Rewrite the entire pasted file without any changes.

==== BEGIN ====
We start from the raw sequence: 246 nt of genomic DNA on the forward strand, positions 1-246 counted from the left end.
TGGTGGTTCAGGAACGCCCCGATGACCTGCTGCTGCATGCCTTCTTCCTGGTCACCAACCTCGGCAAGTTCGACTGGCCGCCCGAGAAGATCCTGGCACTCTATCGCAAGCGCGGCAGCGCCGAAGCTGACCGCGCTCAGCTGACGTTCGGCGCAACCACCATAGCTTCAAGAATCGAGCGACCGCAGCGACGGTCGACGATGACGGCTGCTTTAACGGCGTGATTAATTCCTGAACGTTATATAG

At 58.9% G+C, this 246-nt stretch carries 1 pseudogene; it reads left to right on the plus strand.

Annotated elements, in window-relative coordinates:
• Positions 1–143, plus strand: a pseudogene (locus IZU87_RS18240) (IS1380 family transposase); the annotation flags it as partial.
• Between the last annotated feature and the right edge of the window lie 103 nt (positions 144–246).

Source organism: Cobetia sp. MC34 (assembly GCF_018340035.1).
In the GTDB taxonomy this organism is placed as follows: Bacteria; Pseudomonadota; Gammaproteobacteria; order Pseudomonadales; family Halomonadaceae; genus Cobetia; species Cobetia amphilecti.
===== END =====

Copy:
We start from the raw sequence: 246 nt of genomic DNA on the forward strand, positions 1-246 counted from the left end.
TGGTGGTTCAGGAACGCCCCGATGACCTGCTGCTGCATGCCTTCTTCCTGGTCACCAACCTCGGCAAGTTCGACTGGCCGCCCGAGAAGATCCTGGCACTCTATCGCAAGCGCGGCAGCGCCGAAGCTGACCGCGCTCAGCTGACGTTCGGCGCAACCACCATAGCTTCAAGAATCGAGCGACCGCAGCGACGGTCGACGATGACGGCTGCTTTAACGGCGTGATTAATTCCTGAACGTTATATAG

At 58.9% G+C, this 246-nt stretch carries 1 pseudogene; it reads left to right on the plus strand.

Annotated elements, in window-relative coordinates:
• Positions 1–143, plus strand: a pseudogene (locus IZU87_RS18240) (IS1380 family transposase); the annotation flags it as partial.
• Between the last annotated feature and the right edge of the window lie 103 nt (positions 144–246).

Source organism: Cobetia sp. MC34 (assembly GCF_018340035.1).
In the GTDB taxonomy this organism is placed as follows: Bacteria; Pseudomonadota; Gammaproteobacteria; order Pseudomonadales; family Halomonadaceae; genus Cobetia; species Cobetia amphilecti.